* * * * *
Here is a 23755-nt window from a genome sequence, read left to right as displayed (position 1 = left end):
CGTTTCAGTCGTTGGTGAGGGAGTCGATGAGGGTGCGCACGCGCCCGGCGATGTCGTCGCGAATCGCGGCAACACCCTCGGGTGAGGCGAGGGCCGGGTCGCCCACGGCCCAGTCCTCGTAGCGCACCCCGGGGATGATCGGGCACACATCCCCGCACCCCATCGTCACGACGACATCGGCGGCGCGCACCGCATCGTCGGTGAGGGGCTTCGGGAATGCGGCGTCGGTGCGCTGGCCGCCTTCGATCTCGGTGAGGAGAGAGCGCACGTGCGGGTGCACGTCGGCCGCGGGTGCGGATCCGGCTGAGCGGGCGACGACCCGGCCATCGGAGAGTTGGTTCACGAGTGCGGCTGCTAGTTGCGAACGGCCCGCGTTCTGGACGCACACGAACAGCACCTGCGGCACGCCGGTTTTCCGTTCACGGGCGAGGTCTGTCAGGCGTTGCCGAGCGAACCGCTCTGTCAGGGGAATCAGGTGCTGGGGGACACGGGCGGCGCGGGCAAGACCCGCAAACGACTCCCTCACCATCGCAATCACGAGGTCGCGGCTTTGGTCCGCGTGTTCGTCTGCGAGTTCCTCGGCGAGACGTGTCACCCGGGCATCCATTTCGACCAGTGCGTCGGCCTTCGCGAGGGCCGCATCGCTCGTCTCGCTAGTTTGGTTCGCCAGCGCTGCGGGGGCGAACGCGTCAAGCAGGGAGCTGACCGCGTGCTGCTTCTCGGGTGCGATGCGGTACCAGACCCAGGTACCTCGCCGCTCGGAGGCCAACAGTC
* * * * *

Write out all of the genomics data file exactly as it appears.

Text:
Here is a 23755-nt window from a genome sequence, read left to right as displayed (position 1 = left end):
CGTTTCAGTCGTTGGTGAGGGAGTCGATGAGGGTGCGCACGCGCCCGGCGATGTCGTCGCGAATCGCGGCAACACCCTCGGGTGAGGCGAGGGCCGGGTCGCCCACGGCCCAGTCCTCGTAGCGCACCCCGGGGATGATCGGGCACACATCCCCGCACCCCATCGTCACGACGACATCGGCGGCGCGCACCGCATCGTCGGTGAGGGGCTTCGGGAATGCGGCGTCGGTGCGCTGGCCGCCTTCGATCTCGGTGAGGAGAGAGCGCACGTGCGGGTGCACGTCGGCCGCGGGTGCGGATCCGGCTGAGCGGGCGACGACCCGGCCATCGGAGAGTTGGTTCACGAGTGCGGCTGCTAGTTGCGAACGGCCCGCGTTCTGGACGCACACGAACAGCACCTGCGGCACGCCGGTTTTCCGTTCACGGGCGAGGTCTGTCAGGCGTTGCCGAGCGAACCGCTCTGTCAGGGGAATCAGGTGCTGGGGGACACGGGCGGCGCGGGCAAGACCCGCAAACGACTCCCTCACCATCGCAATCACGAGGTCGCGGCTTTGGTCCGCGTGTTCGTCTGCGAGTTCCTCGGCGAGACGTGTCACCCGGGCATCCATTTCGACCAGTGCGTCGGCCTTCGCGAGGGCCGCATCGCTCGTCTCGCTAGTTTGGTTCGCCAGCGCTGCGGGGGCGAACGCGTCAAGCAGGGAGCTGACCGCGTGCTGCTTCTCGGGTGCGATGCGGTACCAGACCCAGGTACCTCGCCGCTCGGAGGCCAACAGTC